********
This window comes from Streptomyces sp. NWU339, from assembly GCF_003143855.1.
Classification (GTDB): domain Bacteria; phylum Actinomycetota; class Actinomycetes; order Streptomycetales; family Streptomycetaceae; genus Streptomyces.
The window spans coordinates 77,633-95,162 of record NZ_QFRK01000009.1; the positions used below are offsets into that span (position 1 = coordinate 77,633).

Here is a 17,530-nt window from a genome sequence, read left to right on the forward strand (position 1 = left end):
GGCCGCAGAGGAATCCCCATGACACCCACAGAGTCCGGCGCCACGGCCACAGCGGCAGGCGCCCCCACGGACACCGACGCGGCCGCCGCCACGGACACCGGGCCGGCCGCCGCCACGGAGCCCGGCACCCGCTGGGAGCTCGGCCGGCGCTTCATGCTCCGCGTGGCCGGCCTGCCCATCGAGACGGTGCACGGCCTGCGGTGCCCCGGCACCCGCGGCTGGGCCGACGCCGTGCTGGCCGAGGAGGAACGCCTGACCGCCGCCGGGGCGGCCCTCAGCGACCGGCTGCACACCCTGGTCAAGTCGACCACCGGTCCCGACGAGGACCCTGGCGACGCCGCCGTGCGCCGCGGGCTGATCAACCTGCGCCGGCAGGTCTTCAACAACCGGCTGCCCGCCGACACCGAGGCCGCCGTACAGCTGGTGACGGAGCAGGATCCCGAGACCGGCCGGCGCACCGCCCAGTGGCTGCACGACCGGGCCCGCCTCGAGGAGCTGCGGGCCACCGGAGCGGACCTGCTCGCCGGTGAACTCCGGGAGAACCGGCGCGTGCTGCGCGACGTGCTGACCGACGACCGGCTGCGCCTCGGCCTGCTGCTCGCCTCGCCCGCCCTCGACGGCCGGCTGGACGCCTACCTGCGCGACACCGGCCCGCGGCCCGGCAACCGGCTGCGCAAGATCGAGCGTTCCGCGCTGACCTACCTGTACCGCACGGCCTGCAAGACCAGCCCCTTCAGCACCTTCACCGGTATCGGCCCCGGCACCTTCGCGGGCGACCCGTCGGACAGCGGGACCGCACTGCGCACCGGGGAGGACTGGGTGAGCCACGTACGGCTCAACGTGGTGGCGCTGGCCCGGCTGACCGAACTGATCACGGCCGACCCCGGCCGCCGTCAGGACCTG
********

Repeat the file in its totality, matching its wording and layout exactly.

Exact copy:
This window comes from Streptomyces sp. NWU339, from assembly GCF_003143855.1.
Classification (GTDB): domain Bacteria; phylum Actinomycetota; class Actinomycetes; order Streptomycetales; family Streptomycetaceae; genus Streptomyces.
The window spans coordinates 77,633-95,162 of record NZ_QFRK01000009.1; the positions used below are offsets into that span (position 1 = coordinate 77,633).

Here is a 17,530-nt window from a genome sequence, read left to right on the forward strand (position 1 = left end):
GGCCGCAGAGGAATCCCCATGACACCCACAGAGTCCGGCGCCACGGCCACAGCGGCAGGCGCCCCCACGGACACCGACGCGGCCGCCGCCACGGACACCGGGCCGGCCGCCGCCACGGAGCCCGGCACCCGCTGGGAGCTCGGCCGGCGCTTCATGCTCCGCGTGGCCGGCCTGCCCATCGAGACGGTGCACGGCCTGCGGTGCCCCGGCACCCGCGGCTGGGCCGACGCCGTGCTGGCCGAGGAGGAACGCCTGACCGCCGCCGGGGCGGCCCTCAGCGACCGGCTGCACACCCTGGTCAAGTCGACCACCGGTCCCGACGAGGACCCTGGCGACGCCGCCGTGCGCCGCGGGCTGATCAACCTGCGCCGGCAGGTCTTCAACAACCGGCTGCCCGCCGACACCGAGGCCGCCGTACAGCTGGTGACGGAGCAGGATCCCGAGACCGGCCGGCGCACCGCCCAGTGGCTGCACGACCGGGCCCGCCTCGAGGAGCTGCGGGCCACCGGAGCGGACCTGCTCGCCGGTGAACTCCGGGAGAACCGGCGCGTGCTGCGCGACGTGCTGACCGACGACCGGCTGCGCCTCGGCCTGCTGCTCGCCTCGCCCGCCCTCGACGGCCGGCTGGACGCCTACCTGCGCGACACCGGCCCGCGGCCCGGCAACCGGCTGCGCAAGATCGAGCGTTCCGCGCTGACCTACCTGTACCGCACGGCCTGCAAGACCAGCCCCTTCAGCACCTTCACCGGTATCGGCCCCGGCACCTTCGCGGGCGACCCGTCGGACAGCGGGACCGCACTGCGCACCGGGGAGGACTGGGTGAGCCACGTACGGCTCAACGTGGTGGCGCTGGCCCGGCTGACCGAACTGATCACGGCCGACCCCGGCCGCCGTCAGGACCTG